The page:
Thinking of Becoming a Whistleblower? Here’s What You Need to Know
Deciding to become a whistleblower against your company is a very brave decision to make, and one that not a lot of people take lightly. Before you make your public moves, it is important that you have your case properly prepared to bring attention to it where necessary and at the right time. Here are some of the things you need to know before getting started.
What is a Whistleblower?
A whistleblower is an individual within an organisation who brings the public’s attention to some wrongdoing of the company. This could be to the actions of a government or private body, as both have happened frequently – and in a number of high profile cases – over the years. Whistleblowing is also usually connected to fraud, corruption, or lies that the organisation has told the public to manipulate their image.
This can be a very dangerous position to take, especially if a whistleblower goes to the mainstream media with the story. Though it is often illegal to do so, many whistleblowers can receive some form of retaliation from their employers such as employment termination, and their professional reputation can end up in tatters. However, it is important to remember that many countries have protections in place for whistleblowers that should help to keep them safe in the eyes of the law.
Find a Lawyer
As soon as you make the decision to become a whistleblower, you should consult with a lawyer in some capacity. Choosing to speak to a firm of professionals such as the Springhouse solicitors will give you some ideas about what your next steps should be, and what repercussions you should anticipate.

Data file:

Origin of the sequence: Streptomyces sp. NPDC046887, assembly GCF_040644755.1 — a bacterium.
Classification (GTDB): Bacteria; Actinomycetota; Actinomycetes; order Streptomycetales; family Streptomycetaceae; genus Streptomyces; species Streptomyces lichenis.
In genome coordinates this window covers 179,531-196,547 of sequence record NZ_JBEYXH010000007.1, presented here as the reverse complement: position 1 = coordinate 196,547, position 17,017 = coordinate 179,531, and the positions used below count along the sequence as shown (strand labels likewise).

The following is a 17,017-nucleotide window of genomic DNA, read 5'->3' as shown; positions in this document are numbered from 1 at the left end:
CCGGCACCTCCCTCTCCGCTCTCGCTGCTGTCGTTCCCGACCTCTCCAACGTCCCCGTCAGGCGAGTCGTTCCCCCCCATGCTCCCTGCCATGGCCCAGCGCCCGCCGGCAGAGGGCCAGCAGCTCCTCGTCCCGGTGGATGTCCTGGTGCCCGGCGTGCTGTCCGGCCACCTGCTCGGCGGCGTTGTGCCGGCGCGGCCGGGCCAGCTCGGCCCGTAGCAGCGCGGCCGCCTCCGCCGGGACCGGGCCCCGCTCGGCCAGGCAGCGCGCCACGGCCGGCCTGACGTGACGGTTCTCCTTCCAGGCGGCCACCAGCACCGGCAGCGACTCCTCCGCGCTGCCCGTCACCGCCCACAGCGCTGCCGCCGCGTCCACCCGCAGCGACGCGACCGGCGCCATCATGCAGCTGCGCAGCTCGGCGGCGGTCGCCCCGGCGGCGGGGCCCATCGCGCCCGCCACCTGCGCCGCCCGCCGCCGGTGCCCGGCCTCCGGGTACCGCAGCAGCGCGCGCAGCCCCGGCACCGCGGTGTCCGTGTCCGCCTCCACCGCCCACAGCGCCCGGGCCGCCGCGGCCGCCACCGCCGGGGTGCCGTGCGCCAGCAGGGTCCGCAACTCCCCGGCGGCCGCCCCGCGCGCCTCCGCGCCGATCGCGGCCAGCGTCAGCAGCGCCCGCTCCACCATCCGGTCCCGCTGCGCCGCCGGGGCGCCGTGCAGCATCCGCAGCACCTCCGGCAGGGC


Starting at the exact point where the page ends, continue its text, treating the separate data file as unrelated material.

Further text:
You might end up not even needing their help in the case, but their advice at the start can be invaluable. Trust that anything you tell them will remain confidential and just between the two of you, until you decide to take the case further.
The most important part of any whistleblowing case is the evidence that you will present to back up the claims you are making. You need to start gathering this as soon as possible, and make sure that you properly organise all of it. It is also a good idea to make copies and backups, just in case anything should happen. Duplicates are a good idea in a delicate situation like this.
Your lawyer will be able to tell you more about what can be submitted as evidence and what you need to do to keep it safe. Make sure you follow their advice.
Take Care of Yourself
Choosing to become a whistleblower is going to place a massive amount of mental pressure on you, both in a professional and a personal sense. You need to make sure that you are taking the right steps to protect your health and mental wellbeing as you prepare to present your case.
Remember that you are protected by the law, and you are drawing attention to some wrongdoing that needs to be corrected. Though it can be terrifying to do, it is often the right decision to make.